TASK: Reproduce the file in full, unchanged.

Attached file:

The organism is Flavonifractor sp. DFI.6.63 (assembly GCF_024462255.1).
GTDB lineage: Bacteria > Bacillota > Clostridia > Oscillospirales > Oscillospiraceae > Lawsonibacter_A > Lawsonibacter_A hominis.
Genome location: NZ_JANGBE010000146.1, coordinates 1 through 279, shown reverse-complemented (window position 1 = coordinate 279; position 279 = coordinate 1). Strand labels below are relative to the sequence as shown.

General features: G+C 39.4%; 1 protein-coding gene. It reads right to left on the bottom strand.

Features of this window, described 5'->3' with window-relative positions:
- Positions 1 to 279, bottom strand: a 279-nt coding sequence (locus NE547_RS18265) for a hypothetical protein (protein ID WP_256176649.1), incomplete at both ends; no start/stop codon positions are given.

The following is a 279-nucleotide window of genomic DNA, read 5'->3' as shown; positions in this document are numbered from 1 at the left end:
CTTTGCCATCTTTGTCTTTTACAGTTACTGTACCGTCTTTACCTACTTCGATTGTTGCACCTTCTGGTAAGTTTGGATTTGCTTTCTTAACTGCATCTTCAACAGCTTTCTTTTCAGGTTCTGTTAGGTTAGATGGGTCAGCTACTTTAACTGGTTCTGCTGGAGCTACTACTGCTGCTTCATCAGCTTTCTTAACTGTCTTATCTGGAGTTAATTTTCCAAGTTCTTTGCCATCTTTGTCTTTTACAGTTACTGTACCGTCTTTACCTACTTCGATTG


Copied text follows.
The organism is Flavonifractor sp. DFI.6.63 (assembly GCF_024462255.1).
GTDB lineage: Bacteria > Bacillota > Clostridia > Oscillospirales > Oscillospiraceae > Lawsonibacter_A > Lawsonibacter_A hominis.
Genome location: NZ_JANGBE010000146.1, coordinates 1 through 279, shown reverse-complemented (window position 1 = coordinate 279; position 279 = coordinate 1). Strand labels below are relative to the sequence as shown.

General features: G+C 39.4%; 1 protein-coding gene. It reads right to left on the bottom strand.

Features of this window, described 5'->3' with window-relative positions:
- Positions 1 to 279, bottom strand: a 279-nt coding sequence (locus NE547_RS18265) for a hypothetical protein (protein ID WP_256176649.1), incomplete at both ends; no start/stop codon positions are given.

The following is a 279-nucleotide window of genomic DNA, read 5'->3' as shown; positions in this document are numbered from 1 at the left end:
CTTTGCCATCTTTGTCTTTTACAGTTACTGTACCGTCTTTACCTACTTCGATTGTTGCACCTTCTGGTAAGTTTGGATTTGCTTTCTTAACTGCATCTTCAACAGCTTTCTTTTCAGGTTCTGTTAGGTTAGATGGGTCAGCTACTTTAACTGGTTCTGCTGGAGCTACTACTGCTGCTTCATCAGCTTTCTTAACTGTCTTATCTGGAGTTAATTTTCCAAGTTCTTTGCCATCTTTGTCTTTTACAGTTACTGTACCGTCTTTACCTACTTCGATTG